February is not only noted as Black History Month, but it has been a month full of victories for the civil rights movement of our time.
Feb. 7, a federal appeals court struck down the California initiative known as Prop-8, which banned gay marriage in the state. Feb. 13th, Gov. Christine Gregoire (D-Wash.) signed a bill delivered to her by the state legislature that legalized gay marriage.
However, on Feb. 18 the state legislature in New Jersey passed legislation that would have legalized gay marriage in the state only for Gov. Chris Christie to strike it with a veto. In honor of Black History Month, I would like to carry the lessons over from the 1960s over into the 2000s.
“An issue of this magnitude and importance, which requires a constitutional amendment, should be left to the people of New Jersey to decide,” said the governor after he halted the passage of the legislation. Gov. Christie believes the issue of gay marriage should be decided by referendum.
Gov. Christie recently nominated Bruce Harris, who is openly gay, to the state’s Supreme Court. He also repeated in his dissent what the state Supreme Court opined in 2006 — gay couples deserve the same benefits enjoyed by married couples when it came to mortgages and making health care decisions and other contracts. But still the governor believes the question of absolute equality should be left to the voters.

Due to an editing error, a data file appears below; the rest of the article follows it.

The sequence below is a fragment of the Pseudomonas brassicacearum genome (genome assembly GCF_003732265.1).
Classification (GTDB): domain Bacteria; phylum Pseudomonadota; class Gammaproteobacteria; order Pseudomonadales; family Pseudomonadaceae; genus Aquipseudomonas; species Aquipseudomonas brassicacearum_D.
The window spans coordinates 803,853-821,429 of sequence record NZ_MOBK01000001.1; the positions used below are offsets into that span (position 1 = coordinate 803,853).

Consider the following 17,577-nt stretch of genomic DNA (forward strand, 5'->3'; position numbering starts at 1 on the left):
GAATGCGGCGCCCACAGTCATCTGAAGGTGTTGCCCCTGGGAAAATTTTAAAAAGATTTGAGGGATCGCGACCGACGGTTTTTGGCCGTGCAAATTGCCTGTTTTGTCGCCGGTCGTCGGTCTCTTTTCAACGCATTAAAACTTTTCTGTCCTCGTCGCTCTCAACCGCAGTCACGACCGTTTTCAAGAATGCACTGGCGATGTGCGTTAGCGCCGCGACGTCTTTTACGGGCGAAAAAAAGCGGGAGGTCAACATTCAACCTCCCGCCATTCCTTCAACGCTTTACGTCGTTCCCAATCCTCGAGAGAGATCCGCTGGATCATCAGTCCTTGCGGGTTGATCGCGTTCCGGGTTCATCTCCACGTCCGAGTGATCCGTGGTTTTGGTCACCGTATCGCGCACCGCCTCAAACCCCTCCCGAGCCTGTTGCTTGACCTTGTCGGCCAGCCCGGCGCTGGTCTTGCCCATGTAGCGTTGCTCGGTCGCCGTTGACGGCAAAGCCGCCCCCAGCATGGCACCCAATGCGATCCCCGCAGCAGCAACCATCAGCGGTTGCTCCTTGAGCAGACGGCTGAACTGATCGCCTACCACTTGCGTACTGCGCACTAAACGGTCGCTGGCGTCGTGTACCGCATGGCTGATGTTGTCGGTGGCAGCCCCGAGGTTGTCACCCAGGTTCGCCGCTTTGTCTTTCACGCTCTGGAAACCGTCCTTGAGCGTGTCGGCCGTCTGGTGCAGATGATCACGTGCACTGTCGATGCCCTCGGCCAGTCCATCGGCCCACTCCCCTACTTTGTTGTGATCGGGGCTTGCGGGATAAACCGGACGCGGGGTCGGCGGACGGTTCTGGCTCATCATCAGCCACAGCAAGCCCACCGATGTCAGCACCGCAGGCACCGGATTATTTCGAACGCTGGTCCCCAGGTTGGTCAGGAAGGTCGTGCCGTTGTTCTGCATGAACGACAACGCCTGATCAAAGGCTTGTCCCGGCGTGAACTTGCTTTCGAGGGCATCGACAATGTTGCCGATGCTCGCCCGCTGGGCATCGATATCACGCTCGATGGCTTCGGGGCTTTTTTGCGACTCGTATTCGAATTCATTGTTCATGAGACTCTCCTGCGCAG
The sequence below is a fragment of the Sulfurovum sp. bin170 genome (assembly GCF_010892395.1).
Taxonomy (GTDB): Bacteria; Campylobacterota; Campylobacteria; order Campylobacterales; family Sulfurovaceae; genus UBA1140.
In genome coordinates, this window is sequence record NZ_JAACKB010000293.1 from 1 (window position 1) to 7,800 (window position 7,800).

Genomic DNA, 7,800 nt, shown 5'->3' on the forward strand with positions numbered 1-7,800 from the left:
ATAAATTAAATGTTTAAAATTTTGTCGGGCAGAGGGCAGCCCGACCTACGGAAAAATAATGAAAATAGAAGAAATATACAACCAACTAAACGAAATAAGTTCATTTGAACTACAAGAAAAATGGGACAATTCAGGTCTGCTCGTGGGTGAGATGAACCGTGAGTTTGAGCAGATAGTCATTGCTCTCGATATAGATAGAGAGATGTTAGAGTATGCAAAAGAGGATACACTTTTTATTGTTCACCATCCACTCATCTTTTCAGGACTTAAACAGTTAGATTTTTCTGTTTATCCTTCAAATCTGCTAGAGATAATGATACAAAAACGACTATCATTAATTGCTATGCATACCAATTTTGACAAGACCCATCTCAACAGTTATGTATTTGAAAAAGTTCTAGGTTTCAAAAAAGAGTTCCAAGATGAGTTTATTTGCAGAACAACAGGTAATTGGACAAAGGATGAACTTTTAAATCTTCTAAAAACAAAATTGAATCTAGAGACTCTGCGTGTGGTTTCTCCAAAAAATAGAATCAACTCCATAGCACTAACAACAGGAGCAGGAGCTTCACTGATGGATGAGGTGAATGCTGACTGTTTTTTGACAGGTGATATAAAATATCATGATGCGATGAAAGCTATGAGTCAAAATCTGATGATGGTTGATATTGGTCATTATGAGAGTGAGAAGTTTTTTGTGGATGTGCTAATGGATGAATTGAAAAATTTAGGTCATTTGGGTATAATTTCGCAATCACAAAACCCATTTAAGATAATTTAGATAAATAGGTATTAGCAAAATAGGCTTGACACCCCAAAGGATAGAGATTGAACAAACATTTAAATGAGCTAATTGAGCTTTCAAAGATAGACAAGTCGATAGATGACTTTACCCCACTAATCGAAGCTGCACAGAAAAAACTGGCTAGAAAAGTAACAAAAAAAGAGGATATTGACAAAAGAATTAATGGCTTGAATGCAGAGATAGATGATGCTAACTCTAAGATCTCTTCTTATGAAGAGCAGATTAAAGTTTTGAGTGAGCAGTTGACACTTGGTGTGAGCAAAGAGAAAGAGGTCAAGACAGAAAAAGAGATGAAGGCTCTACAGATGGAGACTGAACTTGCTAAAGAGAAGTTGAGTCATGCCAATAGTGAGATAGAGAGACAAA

This is where the lessons of the 1960s should have overridden the governor’s conservative values. If we would have followed this course of action, would my uncle Steve, who is black, and Aunt Marlissa, who is white, have been able to marry if they had met in the 1960s, 1970s, 1980s or even in the 1990s?
They’re in an interracial marriage, which was banned in 16 states until 1967, when those laws were ruled unconstitutional in the case Loving v. Virginia, which went before the Supreme Court. Of those 16 states, nine had laws that specifically barred blacks from marrying whites.
Even if the nine in black robes had not intervened in the course of history, we assume society would have become more tolerant, and we’re correct, but tolerance comes slowly. In a poll Gallup conducted in 1968, a year after the case of Loving v. Virginia was decided, only 20 percent of Americans approved of interracial marriages.
The poll was also taken in 1973, and the results were not much better, only 29 percent of Americans approved of interracial marriages. In 1988, the rate of approval had moved to 48 percent but still shy of a majority. As 1993 approached, the rate stayed unchanged.
In lieu of the decision by the Supreme Court in 1967, any initiative or referendum to allow for the relationship between my aunt and uncle would have failed, it would have failed in the 1960s, it would have failed in the 1970s, it would have failed in the 1980s, and it would have failed even as early as the 1990s.
This is the lesson we’ve learned from the 1960s, that we don’t allow for citizens to vote to restrict the freedoms of their fellow Americans, and we don’t wait for waves of public opinion to guarantee equal treatment under the law.
And if we do plan to wait for waves of public opinion, well, then the tide has certainly turned. Gallup took a subsequent poll on May 20, 2011, and it showed 53 percent of Americans approved gay marriage.